"To come together is a beginning, to stay together is progress, to work together is success.” Satou Mbengue got it immediately when she met a team from the Kathiotte ADP in 2002. World Vision was in need of partners who would be trustworthy and principled men and women, ready to go the extra mile for the good of the collective. Since launching their working relationship back then, Satou has proven to be the epitome of the indefatigable community activist. Alongside other leaders, she realised that in adopting World Vision, locally-inspired development could flourish in this region of Senegal where more than 70% of the population is illiterate.
To afford her daughter Diama's schooling and to support her husband, she began trading peanut butter, which was not even profitable in her neigbourhood. To get out of this situation she needed to widen her horizons to new markets, so she set her sights on the town of Kaffrine – despite the 12km distance from her native village of Ndioudiene. Every day she would carry two 10kg buckets full of peanut butter there, on her head. Her campaign to win over Kaffrine was conducted on foot, delivering orders to the customers. Her business began to take off because the quality was so noticeable. She rapidly made a name for herself and launched her own brand 'Déggé Satou' - Satou's Peanut Butter. It was through this business that she came to know the World Vision agents. She retells how it was a certain Adama Ndao then the ADP Manager in Kathiotte who once suggested to her that she set up a group to represent women traders. It was an unmissable opportunity. She managed to draft around 100 women on the day of the meeting, quite surpassing the number of 30 which was the upper limit. She was unanimously elected the president of the group.
“As part of my business process, I wanted to gain an overview of my progress as a peanut butter merchant. To take stock of my strengths and weaknesses and perfect my business model so I could more effectively identify new development partners for when World Vision moves on,” commented Satou.
The transformation of my life, my family and my group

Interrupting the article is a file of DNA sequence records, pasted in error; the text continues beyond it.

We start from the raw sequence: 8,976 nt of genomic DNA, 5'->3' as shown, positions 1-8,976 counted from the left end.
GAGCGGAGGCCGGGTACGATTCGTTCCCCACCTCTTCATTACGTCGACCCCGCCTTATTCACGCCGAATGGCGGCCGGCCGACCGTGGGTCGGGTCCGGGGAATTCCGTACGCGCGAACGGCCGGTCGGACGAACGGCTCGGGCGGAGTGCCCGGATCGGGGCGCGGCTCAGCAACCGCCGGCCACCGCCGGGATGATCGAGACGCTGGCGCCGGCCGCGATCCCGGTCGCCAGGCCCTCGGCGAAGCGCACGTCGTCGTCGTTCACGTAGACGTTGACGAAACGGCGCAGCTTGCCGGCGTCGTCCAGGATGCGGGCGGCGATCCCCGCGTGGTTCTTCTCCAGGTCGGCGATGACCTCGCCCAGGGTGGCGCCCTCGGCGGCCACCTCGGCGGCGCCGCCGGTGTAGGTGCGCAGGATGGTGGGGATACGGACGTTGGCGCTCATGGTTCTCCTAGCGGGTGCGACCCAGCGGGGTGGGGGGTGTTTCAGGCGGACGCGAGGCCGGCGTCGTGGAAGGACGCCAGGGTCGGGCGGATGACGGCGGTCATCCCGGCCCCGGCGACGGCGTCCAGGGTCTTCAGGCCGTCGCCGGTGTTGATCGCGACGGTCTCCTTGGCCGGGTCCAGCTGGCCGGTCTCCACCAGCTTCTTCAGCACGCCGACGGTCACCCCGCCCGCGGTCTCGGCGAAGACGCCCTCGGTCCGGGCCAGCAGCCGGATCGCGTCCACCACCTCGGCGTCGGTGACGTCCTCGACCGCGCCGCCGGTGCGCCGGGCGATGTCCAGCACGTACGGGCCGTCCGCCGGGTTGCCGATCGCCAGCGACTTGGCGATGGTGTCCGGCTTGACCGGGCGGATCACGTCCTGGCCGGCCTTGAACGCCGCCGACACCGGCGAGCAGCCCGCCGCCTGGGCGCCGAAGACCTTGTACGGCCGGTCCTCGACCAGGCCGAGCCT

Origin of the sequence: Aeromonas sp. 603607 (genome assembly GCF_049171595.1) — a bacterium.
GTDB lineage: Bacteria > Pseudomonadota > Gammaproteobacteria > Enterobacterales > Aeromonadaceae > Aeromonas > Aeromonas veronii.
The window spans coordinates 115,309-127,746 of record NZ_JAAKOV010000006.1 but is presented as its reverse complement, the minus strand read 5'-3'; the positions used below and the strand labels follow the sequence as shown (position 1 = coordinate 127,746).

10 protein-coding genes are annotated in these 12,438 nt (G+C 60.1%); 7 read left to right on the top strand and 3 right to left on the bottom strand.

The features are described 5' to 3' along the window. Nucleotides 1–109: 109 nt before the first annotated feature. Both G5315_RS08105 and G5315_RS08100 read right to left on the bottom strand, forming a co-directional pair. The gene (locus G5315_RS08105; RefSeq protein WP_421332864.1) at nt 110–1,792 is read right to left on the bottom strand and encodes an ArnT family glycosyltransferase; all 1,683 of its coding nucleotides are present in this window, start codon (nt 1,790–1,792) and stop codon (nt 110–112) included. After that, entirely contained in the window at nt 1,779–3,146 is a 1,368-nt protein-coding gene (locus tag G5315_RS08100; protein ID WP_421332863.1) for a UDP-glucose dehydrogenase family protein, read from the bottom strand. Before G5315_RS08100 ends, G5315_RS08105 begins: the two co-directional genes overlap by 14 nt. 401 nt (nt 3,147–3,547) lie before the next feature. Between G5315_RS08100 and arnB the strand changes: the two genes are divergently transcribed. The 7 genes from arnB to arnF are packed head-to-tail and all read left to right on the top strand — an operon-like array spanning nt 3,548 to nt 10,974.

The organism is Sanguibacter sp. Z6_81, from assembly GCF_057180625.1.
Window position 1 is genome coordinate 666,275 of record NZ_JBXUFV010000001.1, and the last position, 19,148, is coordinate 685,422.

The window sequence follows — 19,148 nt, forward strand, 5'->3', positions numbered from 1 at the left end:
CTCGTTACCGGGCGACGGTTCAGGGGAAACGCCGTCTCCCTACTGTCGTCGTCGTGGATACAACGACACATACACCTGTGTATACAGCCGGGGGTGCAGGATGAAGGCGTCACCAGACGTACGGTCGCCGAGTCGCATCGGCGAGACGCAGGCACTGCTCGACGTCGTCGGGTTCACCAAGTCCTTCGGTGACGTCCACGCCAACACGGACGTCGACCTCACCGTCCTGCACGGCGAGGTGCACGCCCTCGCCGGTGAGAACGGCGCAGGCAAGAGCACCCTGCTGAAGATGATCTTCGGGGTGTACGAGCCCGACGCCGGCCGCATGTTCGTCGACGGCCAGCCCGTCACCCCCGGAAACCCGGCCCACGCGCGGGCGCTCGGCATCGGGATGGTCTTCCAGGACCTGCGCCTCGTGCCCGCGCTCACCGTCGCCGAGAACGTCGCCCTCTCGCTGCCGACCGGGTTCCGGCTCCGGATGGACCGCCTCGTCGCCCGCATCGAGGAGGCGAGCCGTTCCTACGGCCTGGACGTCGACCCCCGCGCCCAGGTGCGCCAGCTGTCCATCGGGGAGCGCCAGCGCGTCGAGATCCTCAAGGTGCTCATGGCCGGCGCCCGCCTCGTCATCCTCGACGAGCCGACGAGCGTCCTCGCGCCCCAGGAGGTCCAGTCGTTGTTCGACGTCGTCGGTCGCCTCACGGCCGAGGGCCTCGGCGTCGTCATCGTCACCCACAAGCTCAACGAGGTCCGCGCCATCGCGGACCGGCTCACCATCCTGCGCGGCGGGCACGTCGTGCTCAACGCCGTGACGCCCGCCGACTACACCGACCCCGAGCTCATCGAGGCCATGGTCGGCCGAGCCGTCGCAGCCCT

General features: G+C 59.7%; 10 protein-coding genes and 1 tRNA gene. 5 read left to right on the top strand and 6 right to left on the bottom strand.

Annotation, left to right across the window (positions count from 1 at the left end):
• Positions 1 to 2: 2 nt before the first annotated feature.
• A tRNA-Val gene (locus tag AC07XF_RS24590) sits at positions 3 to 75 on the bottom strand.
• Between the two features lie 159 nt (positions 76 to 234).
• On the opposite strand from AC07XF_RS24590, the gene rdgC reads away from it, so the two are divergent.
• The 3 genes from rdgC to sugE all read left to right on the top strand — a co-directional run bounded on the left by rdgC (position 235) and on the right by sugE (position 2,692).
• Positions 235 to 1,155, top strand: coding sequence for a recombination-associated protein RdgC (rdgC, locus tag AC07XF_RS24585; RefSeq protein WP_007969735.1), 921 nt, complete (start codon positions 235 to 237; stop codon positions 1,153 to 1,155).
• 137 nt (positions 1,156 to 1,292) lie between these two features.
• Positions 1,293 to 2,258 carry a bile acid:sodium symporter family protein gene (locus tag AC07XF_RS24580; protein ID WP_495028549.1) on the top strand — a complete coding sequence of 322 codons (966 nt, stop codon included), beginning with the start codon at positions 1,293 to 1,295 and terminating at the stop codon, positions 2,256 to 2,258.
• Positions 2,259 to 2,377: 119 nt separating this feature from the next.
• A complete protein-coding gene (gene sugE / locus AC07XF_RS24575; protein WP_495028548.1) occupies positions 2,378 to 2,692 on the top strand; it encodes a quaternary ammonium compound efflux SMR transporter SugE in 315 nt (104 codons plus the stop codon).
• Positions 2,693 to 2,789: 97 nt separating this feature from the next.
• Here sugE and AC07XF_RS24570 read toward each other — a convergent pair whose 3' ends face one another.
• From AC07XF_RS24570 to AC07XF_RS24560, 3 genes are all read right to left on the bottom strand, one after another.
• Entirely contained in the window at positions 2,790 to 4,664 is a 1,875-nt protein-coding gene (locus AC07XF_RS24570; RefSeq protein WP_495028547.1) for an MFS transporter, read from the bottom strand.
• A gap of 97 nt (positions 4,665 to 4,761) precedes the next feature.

Satou Mbengue (left) with his group.
"Thanks to the training sessions, my life has taken a new turn. What I have been wishing to achieve for several years - to be recognised and acknowledged in my role as a leader of women - has come true at last, because I have learned to have confidence in myself and I have succeeded in pushing back my limits. The way I make myself available, listen, reflect and give advice is something that I have always adapted to my situation. I don’t read and write so I have always taken care to use simple language and lots of explanations so that everyone can understand. This has been a very useful and pleasant experience because I have been able to develop my leadership skills in the group at the same time,” she added.
The encounter with World Vision has enabled me to ask some searching questions about my wishes and values and even to understand better how to get things done as a group. This is how it came about that in 2008 I was chosen from more than 200 groups to be their leader and represent the two regions of Kaolack and Fatick at the National Congress of Women Leaders in Senegal. And since that day I have remained a champion of the interests of rural women. I have received several awards from the authorities of this country and I owe it World Vision for reigniting in me this flame of leadership that was lying dormant. »
"The meeting with World Vision has completely changed my life, the life of my family and my community," says Satou.
Local products from the work of the Satou group